3.3 Torsional anharmonicity

The torsional anharmonicity of the transition state is examined by the FR, HR, MS-T and MS-LH methods and compared to the single-structure quasiharmonic treatment. The FR and HR treatments necessitate the manual assignment of the torsion to a specific normal mode. In this work, the torsion is spread out over three low-frequency normal modes, as seen in the normal-mode displacement vectors shown in Fig. 8. The frequencies of the three normal modes are ω1 = 66.6 cm−1, ω2 = 78.7 cm−1, and ω3 = 109.1 cm−1. For simplicity, we use the notation ω1, ω2, and ω3 to represent these low-frequency normal modes.
image file: c9sc05632g-f8.tif
Fig. 8 Displacement vectors of three normal modes with frequencies of (a) 66.6 cm−1, (b) 76.7 cm−1 and (c) 109.1 cm−1, which are likely the internal rotations.

We calculated the FR and HR torsional anharmonicity factors with each of the three possible choices of a normal mode to be treated as the torsion. Fig. 9 shows the torsional anharmonicity factors by FR and HR treatments at 200–2000 K. In either the FR or the HR treatment, the torsional anharmonicity factors vary by a factor of ∼1.5 due to different possible assignments of the normal modes to the torsion, which is a severe disadvantage of the independent-torsion methods.

image file: c9sc05632g-f9.tif
Fig. 9 Torsional anharmonicity factors for FR and HR treatments by different assignments of the normal modes to the torsion; ω1, ω2 and ω3 denote the normal modes of frequencies 66.6, 78.7, and 109.1 cm−1, respectively. Each curve is labeled by the vibrational mode for which the QH approximation is replaced by the torsional partition function.

Fig. 10 illustrates the torsional anharmonicity factors calculated by the MS-T and MS-LH methods. Unlike the FR or HR treatment, the MS-T method involves no torsion assignment. The MS-T torsional anharmonicity factor ranges from 3.2 at 200 K to 1.5 at 2000 K. The torsional anharmonicity factor obtained by MS(LH) is nearly temperature-independent with a value of 4.6. By comparing the MS-T, FR, and HR results, it is seen that the FR and HR factors by assigning the torsion to ω3 is the closest to the MS-T result, among the three different assignments. Therefore we go forward with this choice.

image file: c9sc05632g-f10.tif
Fig. 10 Torsional anharmonicity factors obtained by MS-T and MS-LH methods at 200–2000 K.

3.4 Remaining anharmonicity

As explained above, in the present work, we specifically treated torsional anharmonicity of the transition state and the double-minimum mode of the reactant, and the remaining anharmonic effects were included by the quasiharmonic approximation, which is parameterized to give a reasonable estimate of the anharmonic zero point energy, which is dominated by high-frequency modes and is very important at low temperatures; however, this treatment is not reliable for individual low-frequency modes. Therefore one should be concerned about the accuracy of the treatment of nontorsional low-frequency modes because they can make a significant contribution to the entropy at high temperatures. Although the quasiharmonic approximation is not expected to provide a good account of low-frequency anharmonicity at high temperatures, it is expected that some of the vibrational anharmonicity may cancel out in the rate constant calculation. Recently, Jasper et al.73 estimated a correction factor for anharmonicity by classical Monte Carlo phase space integrals. They estimated, based on these integrals, that when torsional effects are separately estimated (as was done in the present work), the cumulative effect of the remaining vibrational anharmonicity on the partition functions can be estimated as 1.03nvib at 2500 K (and less at lower temperatures) where nvib is the number of vibrational modes. Based on this, one can estimate the overall vibrational anharmonic correction factor of a given reaction. In the present work, the transition state has 45 bound vibrational modes, and the reactants have 40 vibrational modes (39 for cyclopentane and 1 for hydroxyl), so the anharmonicity correction factor at 2500 K can be estimated as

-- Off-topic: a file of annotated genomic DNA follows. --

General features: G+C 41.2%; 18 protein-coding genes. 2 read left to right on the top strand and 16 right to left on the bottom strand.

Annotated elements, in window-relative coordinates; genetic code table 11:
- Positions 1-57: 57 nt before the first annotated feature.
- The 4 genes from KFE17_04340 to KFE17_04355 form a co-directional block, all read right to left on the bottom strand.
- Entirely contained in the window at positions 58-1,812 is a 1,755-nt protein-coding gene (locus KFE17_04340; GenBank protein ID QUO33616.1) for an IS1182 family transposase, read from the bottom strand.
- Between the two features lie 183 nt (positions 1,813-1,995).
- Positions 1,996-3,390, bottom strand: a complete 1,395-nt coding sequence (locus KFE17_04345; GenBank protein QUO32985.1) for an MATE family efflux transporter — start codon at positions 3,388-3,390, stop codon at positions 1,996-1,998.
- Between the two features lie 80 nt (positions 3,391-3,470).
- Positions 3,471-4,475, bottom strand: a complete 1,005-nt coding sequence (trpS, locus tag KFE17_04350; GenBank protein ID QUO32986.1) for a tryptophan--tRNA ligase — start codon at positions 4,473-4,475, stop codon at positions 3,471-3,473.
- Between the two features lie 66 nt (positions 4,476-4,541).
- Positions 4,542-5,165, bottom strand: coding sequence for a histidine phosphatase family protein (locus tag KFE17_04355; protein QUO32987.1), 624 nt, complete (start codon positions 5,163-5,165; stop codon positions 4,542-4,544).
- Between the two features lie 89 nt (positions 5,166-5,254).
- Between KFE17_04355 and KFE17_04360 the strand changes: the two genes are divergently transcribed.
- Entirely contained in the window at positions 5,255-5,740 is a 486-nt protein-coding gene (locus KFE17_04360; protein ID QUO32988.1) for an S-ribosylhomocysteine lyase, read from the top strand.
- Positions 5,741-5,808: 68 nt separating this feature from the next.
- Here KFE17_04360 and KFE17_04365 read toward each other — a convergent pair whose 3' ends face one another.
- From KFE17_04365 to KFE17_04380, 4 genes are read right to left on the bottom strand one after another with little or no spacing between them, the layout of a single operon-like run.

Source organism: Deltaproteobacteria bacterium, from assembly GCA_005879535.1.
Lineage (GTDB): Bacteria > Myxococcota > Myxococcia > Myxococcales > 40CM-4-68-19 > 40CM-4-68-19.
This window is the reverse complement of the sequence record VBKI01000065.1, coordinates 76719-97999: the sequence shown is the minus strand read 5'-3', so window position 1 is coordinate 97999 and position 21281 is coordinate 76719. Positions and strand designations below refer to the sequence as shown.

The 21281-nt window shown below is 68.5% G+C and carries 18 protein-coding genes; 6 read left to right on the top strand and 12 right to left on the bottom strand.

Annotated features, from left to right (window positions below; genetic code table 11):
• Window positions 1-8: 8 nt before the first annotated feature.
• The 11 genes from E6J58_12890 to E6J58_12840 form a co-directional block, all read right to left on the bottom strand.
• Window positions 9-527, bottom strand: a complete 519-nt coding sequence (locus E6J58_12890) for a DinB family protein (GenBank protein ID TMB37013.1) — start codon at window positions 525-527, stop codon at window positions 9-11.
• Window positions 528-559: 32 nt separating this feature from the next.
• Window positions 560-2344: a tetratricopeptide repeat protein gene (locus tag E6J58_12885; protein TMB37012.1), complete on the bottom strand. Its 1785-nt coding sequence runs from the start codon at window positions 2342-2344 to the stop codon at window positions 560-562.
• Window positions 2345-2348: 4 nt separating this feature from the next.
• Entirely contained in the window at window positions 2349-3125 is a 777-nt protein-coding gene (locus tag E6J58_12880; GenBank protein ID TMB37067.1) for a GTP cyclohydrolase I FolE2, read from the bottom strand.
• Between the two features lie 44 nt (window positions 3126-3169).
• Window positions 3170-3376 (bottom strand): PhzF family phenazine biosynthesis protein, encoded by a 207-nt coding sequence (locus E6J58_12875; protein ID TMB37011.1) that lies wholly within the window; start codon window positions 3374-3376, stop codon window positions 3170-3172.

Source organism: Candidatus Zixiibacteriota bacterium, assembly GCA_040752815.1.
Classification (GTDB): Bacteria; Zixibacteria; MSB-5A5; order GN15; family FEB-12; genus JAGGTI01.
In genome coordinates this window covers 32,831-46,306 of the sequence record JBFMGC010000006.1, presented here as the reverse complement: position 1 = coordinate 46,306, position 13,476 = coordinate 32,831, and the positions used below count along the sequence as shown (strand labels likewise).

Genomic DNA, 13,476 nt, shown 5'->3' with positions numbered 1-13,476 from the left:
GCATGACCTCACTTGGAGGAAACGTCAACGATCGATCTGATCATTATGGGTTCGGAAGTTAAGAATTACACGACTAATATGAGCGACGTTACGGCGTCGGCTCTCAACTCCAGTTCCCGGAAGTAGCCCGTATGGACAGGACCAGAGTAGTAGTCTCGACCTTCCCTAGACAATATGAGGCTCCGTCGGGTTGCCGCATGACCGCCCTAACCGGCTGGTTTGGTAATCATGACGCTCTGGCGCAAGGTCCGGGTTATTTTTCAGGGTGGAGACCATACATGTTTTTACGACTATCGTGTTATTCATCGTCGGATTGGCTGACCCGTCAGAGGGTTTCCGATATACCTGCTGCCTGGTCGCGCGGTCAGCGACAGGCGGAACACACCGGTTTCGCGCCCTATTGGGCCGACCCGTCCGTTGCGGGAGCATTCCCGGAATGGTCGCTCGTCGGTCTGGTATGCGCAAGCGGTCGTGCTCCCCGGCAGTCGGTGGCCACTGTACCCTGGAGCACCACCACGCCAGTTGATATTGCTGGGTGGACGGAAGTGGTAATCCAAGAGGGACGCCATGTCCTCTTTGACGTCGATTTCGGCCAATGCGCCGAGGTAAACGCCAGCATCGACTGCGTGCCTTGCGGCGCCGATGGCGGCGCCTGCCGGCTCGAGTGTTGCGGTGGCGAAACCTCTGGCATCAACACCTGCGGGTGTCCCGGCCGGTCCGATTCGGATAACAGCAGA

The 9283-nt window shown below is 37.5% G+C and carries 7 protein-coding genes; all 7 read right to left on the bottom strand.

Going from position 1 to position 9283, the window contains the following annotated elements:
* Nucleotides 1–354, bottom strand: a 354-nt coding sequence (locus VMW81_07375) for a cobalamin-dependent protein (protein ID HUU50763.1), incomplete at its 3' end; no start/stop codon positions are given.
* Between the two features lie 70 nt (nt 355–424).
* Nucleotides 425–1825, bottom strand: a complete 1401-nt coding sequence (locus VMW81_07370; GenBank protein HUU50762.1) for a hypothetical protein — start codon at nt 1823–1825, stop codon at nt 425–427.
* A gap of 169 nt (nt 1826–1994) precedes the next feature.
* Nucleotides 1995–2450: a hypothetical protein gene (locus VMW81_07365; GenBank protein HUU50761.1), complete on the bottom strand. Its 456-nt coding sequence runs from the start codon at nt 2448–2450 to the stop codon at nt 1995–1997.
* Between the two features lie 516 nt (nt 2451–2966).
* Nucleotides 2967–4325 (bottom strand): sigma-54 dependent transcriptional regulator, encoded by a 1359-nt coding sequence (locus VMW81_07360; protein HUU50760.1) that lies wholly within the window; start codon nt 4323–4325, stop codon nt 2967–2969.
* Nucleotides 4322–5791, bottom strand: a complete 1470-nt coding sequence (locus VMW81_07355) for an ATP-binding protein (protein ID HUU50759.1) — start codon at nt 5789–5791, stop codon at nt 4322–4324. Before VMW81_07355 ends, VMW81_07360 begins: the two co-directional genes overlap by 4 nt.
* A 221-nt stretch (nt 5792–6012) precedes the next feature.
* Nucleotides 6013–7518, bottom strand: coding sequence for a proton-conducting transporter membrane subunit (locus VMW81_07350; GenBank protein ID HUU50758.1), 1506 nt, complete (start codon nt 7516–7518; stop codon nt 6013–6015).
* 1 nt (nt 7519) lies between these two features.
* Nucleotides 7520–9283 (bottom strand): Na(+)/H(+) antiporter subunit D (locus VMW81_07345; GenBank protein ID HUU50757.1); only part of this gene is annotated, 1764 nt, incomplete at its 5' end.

image file: c9sc05632g-t16.tif

In comparison, our quasiharmonic correction factor at 2500 K is

image file: c9sc05632g-t17.tif

Every reaction has its own special characteristics, and one cannot rely on a cancellation of errors in any specific reaction, so we probably should not put too much stock on the agreement of these two values or on the fact that both methods imply a reasonably small effect of the remaining anharmonicity, even at high temperatures; nevertheless, these estimates are encouraging.

3.5 Kinetics

Fig. 11 compares the rate constants obtained by TST, CVT, CVT/ZCT and CVT/SCT (the rate constants are tabulated in the ESI).
image file: c9sc05632g-f11.tif
Fig. 11 Forward rate constants of cyclopentane reaction with OH radical at 200–2000 K.